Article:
Oslo's new Opera house
In on of the largest cultural buildings to be completed in Norway since the Nidaros Cathedral in Trondheim (c.1300), Architects SnÃƒÂ¸hetta of Oslo and New York recently completed the construction of a new ballet and opera house, together with Norwegian based interior design company Bosvik.
In on of the largest cultural buildings to be completed in Norway since the Nidaros Cathedral in Trondheim (c.1300), Architects Snøhetta of Oslo and New York recently completed the construction of a new ballet and opera house, together with Norwegian based interior design company Bosvik.
With a base area equivalent to four international standard sized football pitches, the opera house has 1100 rooms. The front includes a main foyer, a large auditorium seating 1350 people, followed by a smaller auditorium holding 400 seats.
"As an internalised abstract landscape, the different areas in the foyer have been designed as part of a journey from landscape to building (entrance to auditorium). Furniture has been specially designed to fit into its location within this journey," said Simon Ewings, one of the project architects.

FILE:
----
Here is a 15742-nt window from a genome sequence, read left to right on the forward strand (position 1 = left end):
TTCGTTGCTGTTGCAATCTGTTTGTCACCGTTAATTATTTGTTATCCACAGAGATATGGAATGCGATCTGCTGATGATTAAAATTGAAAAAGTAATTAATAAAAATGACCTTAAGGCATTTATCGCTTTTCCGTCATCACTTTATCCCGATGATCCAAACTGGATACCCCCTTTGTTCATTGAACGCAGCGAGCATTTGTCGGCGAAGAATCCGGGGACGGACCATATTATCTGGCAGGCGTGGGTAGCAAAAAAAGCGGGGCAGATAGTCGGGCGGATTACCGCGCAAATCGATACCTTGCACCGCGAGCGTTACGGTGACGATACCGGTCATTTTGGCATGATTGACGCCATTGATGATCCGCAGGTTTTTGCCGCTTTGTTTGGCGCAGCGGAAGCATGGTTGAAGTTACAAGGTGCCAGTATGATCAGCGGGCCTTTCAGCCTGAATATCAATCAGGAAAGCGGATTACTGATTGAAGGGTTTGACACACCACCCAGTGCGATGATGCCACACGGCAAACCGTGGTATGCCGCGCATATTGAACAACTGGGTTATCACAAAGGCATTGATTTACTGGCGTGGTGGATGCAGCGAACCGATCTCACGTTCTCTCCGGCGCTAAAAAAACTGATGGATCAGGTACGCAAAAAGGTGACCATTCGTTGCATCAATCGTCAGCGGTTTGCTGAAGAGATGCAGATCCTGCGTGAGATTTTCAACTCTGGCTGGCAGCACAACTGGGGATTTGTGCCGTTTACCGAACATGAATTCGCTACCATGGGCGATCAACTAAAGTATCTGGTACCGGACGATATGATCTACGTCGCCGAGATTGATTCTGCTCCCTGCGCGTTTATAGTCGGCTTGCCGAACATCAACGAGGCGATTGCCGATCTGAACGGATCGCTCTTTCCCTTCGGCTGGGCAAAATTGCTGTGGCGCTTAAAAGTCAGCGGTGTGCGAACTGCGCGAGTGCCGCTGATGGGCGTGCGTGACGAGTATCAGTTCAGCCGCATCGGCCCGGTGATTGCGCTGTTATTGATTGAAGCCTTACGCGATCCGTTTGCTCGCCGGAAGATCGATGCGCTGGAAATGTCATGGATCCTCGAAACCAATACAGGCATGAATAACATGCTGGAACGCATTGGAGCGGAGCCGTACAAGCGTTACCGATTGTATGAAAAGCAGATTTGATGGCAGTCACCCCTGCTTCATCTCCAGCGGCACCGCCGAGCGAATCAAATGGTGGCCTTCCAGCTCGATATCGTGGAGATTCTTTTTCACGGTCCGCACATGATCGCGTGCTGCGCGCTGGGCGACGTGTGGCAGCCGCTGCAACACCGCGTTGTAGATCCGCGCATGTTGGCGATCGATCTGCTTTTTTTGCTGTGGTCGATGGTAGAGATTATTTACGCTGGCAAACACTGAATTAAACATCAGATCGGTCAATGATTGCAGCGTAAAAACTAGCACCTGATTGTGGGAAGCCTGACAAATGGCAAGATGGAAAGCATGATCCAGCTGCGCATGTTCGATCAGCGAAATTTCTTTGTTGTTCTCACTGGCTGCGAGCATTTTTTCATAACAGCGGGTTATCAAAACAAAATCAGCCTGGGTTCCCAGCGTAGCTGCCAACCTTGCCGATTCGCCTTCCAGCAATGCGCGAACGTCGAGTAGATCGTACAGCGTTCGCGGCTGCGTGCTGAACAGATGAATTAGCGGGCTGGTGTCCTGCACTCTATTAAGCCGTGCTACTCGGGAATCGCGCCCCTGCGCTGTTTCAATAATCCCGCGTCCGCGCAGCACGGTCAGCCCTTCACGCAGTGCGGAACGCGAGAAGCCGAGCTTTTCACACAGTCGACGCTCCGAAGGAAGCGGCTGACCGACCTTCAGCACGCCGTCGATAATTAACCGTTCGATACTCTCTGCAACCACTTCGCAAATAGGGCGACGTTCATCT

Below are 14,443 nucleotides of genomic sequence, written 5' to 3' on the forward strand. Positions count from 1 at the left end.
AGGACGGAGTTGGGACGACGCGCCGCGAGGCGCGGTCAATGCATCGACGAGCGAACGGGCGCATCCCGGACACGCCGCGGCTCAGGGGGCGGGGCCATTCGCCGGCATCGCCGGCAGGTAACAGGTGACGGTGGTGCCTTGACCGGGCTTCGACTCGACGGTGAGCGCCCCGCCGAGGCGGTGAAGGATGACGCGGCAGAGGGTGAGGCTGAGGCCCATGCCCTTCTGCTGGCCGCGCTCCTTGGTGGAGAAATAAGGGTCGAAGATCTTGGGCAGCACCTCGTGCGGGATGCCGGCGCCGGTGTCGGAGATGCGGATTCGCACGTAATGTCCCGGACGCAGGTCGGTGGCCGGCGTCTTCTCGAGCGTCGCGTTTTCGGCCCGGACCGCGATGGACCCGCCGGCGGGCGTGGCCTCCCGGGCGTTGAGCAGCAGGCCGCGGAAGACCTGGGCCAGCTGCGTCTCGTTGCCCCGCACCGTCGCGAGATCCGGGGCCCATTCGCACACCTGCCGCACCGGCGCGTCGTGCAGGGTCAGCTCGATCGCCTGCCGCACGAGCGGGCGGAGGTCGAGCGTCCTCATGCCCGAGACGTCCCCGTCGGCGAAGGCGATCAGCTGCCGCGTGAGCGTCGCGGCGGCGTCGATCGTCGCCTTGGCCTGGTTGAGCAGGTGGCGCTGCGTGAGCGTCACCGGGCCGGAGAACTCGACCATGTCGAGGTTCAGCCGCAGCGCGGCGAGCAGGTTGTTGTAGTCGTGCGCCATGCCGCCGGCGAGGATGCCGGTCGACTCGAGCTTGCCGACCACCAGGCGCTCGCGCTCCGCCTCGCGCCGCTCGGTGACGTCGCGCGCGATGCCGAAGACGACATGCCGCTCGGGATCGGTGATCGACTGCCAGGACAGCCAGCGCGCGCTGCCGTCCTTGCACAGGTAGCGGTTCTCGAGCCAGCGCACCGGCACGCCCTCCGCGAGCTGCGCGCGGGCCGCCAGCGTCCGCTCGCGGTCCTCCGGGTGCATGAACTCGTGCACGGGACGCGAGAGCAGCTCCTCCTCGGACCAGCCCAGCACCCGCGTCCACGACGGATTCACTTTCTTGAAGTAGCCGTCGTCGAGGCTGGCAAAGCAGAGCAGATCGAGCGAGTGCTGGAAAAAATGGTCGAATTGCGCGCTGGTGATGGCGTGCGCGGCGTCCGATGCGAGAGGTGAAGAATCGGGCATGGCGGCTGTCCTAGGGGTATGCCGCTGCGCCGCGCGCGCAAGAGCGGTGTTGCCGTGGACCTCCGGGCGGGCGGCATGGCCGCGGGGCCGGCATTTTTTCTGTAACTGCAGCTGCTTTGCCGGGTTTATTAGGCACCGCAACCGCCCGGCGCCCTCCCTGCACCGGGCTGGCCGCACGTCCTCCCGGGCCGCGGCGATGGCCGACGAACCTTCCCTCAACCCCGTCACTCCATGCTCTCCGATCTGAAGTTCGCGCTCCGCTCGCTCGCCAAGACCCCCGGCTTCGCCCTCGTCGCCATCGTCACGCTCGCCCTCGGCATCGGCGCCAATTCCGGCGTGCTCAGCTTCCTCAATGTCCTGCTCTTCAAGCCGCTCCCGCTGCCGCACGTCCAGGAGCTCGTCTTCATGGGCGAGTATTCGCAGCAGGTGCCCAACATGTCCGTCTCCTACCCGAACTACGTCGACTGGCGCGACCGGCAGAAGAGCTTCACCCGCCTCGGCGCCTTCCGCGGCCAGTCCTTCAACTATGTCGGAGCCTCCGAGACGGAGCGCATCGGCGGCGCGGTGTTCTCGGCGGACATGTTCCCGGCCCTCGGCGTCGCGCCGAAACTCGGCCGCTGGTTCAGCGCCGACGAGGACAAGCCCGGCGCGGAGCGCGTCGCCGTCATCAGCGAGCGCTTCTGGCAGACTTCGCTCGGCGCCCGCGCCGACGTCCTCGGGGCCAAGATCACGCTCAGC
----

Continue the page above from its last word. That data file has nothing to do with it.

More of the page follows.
The foyer, containing rest areas, a coatroom, café, bars and a restaurant is a large open space characterised by a use of simple materials, and minimal details. Bosvik was tasked to clad the wall, separating the foyer from the auditoria, using around 3000 m2 of American white oak panels, sourced from the American Hardwood Council.
"It has to function when it is full of empty, be large but not cavernous. Allow small groups to interact but also be part of a larger event. Forms and furnishing are used to solve these contradictions and to mediate between different scales of experience," said Ewings.
"The building is intended to celebrate the artistic endeavor of opera and ballet but also to break down the elitist image of opera and be a place the general public can enjoy in its own right," he added.